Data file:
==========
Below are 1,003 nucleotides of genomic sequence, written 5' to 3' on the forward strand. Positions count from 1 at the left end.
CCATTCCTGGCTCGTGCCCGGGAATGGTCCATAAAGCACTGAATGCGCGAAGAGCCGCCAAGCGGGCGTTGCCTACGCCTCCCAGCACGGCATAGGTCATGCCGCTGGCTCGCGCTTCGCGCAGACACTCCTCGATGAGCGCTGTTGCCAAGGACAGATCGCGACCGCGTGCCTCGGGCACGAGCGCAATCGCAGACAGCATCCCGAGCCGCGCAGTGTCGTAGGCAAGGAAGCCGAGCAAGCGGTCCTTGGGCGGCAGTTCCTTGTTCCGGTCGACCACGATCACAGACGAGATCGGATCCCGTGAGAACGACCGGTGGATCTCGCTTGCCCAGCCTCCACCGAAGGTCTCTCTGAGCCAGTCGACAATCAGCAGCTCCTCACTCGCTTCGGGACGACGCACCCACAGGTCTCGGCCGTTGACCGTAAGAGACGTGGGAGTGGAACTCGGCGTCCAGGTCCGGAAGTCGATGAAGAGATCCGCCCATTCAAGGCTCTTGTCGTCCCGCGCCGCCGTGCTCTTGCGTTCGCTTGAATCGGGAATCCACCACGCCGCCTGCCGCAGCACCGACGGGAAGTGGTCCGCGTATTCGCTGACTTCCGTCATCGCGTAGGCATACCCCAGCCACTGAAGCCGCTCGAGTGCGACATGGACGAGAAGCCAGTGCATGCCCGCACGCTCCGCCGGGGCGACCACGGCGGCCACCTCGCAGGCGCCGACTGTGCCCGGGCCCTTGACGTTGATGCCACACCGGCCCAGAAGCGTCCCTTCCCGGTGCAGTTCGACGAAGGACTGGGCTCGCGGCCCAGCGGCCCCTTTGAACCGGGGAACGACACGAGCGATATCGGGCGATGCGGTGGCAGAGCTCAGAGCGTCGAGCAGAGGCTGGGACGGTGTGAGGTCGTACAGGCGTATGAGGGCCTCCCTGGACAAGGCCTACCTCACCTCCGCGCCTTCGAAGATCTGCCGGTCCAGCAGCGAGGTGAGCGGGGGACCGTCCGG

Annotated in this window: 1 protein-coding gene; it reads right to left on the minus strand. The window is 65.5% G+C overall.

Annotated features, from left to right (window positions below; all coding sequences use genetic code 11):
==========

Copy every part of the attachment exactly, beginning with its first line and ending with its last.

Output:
Below are 1,003 nucleotides of genomic sequence, written 5' to 3' on the forward strand. Positions count from 1 at the left end.
CCATTCCTGGCTCGTGCCCGGGAATGGTCCATAAAGCACTGAATGCGCGAAGAGCCGCCAAGCGGGCGTTGCCTACGCCTCCCAGCACGGCATAGGTCATGCCGCTGGCTCGCGCTTCGCGCAGACACTCCTCGATGAGCGCTGTTGCCAAGGACAGATCGCGACCGCGTGCCTCGGGCACGAGCGCAATCGCAGACAGCATCCCGAGCCGCGCAGTGTCGTAGGCAAGGAAGCCGAGCAAGCGGTCCTTGGGCGGCAGTTCCTTGTTCCGGTCGACCACGATCACAGACGAGATCGGATCCCGTGAGAACGACCGGTGGATCTCGCTTGCCCAGCCTCCACCGAAGGTCTCTCTGAGCCAGTCGACAATCAGCAGCTCCTCACTCGCTTCGGGACGACGCACCCACAGGTCTCGGCCGTTGACCGTAAGAGACGTGGGAGTGGAACTCGGCGTCCAGGTCCGGAAGTCGATGAAGAGATCCGCCCATTCAAGGCTCTTGTCGTCCCGCGCCGCCGTGCTCTTGCGTTCGCTTGAATCGGGAATCCACCACGCCGCCTGCCGCAGCACCGACGGGAAGTGGTCCGCGTATTCGCTGACTTCCGTCATCGCGTAGGCATACCCCAGCCACTGAAGCCGCTCGAGTGCGACATGGACGAGAAGCCAGTGCATGCCCGCACGCTCCGCCGGGGCGACCACGGCGGCCACCTCGCAGGCGCCGACTGTGCCCGGGCCCTTGACGTTGATGCCACACCGGCCCAGAAGCGTCCCTTCCCGGTGCAGTTCGACGAAGGACTGGGCTCGCGGCCCAGCGGCCCCTTTGAACCGGGGAACGACACGAGCGATATCGGGCGATGCGGTGGCAGAGCTCAGAGCGTCGAGCAGAGGCTGGGACGGTGTGAGGTCGTACAGGCGTATGAGGGCCTCCCTGGACAAGGCCTACCTCACCTCCGCGCCTTCGAAGATCTGCCGGTCCAGCAGCGAGGTGAGCGGGGGACCGTCCGG

Annotated in this window: 1 protein-coding gene; it reads right to left on the minus strand. The window is 65.5% G+C overall.

Annotated features, from left to right (window positions below; all coding sequences use genetic code 11):